As for affordable long range EVs getting into the mass market, we might not have too long to wait for those, either. The Obama Administration just launched a major public-private research initiative called JCESR that aims to accelerate the development of advanced EV batteries that pack more punch at a lower cost.

In the meantime, long-range EVs are starting to seep into the early adopter market, with Tesla Motors providing perhaps the best-known examples.

The company’s relatively affordable 265-mile range Model S recently made headlines when a New York Times reporter famously muddled a long distance test drive, but several fans of the car quickly proved that episode to be an outlier by replicating the same trip along Tesla’s new East Coast charging network without a glitch.

Right around the same time, three Tesla enthusiasts also took a problem-free Model S road trip from Portland, Oregon to New York City. Marry that with a truly affordable mass-market EV, and you’re golden.

Image (cropped): EV charging sign by Richard Masoner / Cyclelicious

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About the Author

specializes in military and corporate sustainability, advanced technology, emerging materials, biofuels, and water and wastewater issues. Tina’s articles are reposted frequently on Reuters, Scientific American, and many other sites. Views expressed are her own. Follow her on Twitter @TinaMCasey and Google+.

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  • Zach said I should leave my question in as a comment in a recent thread – this one is about EVs, so here I go 🙂

    I’m about to buy a Nissan Leaf, and I’m very excited. Among the statistics was the fact it would eliminate about 3 tons of CO2 per year by replacing my gas-powered car. I was a bit surprised to notice that the elimination of a few tons of CO2 emissions is valued at about $45-$60! The price of carbon emissions is so low, wouldn’t I have more impact by just buying emissions rights and retiring them?!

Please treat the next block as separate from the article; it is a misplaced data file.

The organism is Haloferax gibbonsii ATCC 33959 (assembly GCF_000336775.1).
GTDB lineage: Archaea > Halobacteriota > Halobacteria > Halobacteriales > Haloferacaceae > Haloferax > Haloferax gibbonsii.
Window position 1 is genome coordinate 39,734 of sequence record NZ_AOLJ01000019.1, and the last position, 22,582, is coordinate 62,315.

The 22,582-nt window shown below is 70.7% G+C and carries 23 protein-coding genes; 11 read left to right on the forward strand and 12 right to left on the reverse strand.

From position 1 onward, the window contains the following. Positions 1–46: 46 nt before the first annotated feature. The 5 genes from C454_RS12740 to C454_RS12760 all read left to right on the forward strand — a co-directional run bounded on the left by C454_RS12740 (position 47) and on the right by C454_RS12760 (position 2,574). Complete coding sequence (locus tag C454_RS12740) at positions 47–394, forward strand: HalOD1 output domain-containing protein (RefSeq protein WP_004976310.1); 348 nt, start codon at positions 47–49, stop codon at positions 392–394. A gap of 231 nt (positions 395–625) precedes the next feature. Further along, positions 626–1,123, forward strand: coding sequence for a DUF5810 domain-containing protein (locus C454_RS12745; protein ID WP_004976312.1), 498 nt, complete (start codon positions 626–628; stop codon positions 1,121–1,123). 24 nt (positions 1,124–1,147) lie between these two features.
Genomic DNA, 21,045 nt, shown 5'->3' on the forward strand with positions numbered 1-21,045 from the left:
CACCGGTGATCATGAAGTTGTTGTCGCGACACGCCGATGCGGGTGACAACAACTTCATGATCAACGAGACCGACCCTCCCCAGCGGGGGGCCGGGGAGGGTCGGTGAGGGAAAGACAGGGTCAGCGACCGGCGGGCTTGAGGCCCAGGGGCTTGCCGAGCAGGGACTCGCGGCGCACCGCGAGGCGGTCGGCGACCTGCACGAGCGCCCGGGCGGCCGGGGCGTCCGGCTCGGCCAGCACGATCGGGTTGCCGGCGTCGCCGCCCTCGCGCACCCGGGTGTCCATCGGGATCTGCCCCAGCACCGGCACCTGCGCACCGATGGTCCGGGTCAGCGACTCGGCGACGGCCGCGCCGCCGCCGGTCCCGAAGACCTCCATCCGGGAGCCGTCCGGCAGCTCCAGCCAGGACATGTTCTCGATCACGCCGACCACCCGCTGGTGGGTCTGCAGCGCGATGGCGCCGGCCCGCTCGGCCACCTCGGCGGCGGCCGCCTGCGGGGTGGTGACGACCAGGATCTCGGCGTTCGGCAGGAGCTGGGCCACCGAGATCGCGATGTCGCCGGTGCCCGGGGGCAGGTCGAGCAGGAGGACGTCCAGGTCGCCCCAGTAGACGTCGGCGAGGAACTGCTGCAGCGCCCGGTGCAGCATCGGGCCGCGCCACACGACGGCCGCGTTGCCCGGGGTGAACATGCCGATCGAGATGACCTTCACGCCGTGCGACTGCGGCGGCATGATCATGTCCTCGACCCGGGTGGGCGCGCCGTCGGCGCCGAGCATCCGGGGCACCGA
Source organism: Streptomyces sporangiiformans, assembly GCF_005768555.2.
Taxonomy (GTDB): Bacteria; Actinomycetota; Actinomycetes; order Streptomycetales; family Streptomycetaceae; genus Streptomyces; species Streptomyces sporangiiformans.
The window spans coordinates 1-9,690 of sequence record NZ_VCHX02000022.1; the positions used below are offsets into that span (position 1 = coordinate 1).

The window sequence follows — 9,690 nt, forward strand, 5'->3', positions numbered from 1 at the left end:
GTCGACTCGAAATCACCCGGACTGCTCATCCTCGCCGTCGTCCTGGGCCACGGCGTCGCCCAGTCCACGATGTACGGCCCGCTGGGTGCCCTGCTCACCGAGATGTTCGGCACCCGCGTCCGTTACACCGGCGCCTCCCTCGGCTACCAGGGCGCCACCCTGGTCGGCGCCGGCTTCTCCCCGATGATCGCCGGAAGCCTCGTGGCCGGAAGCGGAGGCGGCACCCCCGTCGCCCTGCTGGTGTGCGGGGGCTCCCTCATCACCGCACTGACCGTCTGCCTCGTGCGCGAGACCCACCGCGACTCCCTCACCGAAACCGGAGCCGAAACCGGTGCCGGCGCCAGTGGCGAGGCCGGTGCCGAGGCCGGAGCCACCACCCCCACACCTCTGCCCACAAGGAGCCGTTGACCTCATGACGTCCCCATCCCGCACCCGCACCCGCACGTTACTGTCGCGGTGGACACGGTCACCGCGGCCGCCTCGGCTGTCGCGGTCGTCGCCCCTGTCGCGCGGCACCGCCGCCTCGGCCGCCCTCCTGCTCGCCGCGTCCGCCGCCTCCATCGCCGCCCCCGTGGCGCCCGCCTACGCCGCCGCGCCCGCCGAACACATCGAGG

Retiring CO2 emission credits is difficult, it seems, for an ordinary person such as
    myself, but I’d have more impact on CO2 emissions by throwing a few
    thousand dollars at that process, rather than putting solar panels on my house and buying an electric car, wouldn’t I?

    I’m still going to do both those things, starting with the LEAF, but I’m also looking for ways to have the biggest CO2 emission reduction impact PER DOLLAR SPENT that I can. What would that be?

    Re: workplace charging, I’m only 6 miles from home so I won’t need it, but many of my colleagues are interested in getting a LEAF too, but only if they can charge at work. I hope we can talk my boss into putting some 110V plugs outside.

    • Ronald Brakels

      Give money to replace kerosene lighting in developing countries with solar powered LED lights. That way you’ll cut emissions and directly improve the health, safety, and wealth of others.

    • Ronald Brakels

      Sirenbrian, what you’ve asked is a big question and deserves a big answer, it’s own article really, but I’m afraid I’m too tired to think about it now and give a proper answer, so I’ll just throw a few ideas out there:

      – Buy carbon credits in Europe. They are cheap at the moment thanks to their awful economy.

      – Insulate and or weather seal your home. This can cut emissions and save you money.

      – Give LED lightbulbs as presents. (But don’t blame me if you have a lousy Valentine’s Day as a result.)
      – Install rooftop solar. If your local grid already uses a lot of low emission energy then install it Melbourne as that place’s coal power truly sucks. (Or you could put it in China. You’ll get a better feed-in tariff if you do.)
      – If you eat cows and sheep, cut back or go cold turkey. (Turkey production emits very little methane.)

  • John Bailey

    I recently wrote a guidance report on workplace charging for the State of Minnesota (but relevant everywhere) – here’s the info: Charging While You Work: A guide for expanding electric vehicle infrastructure at the workplace. Download it at Enjoy.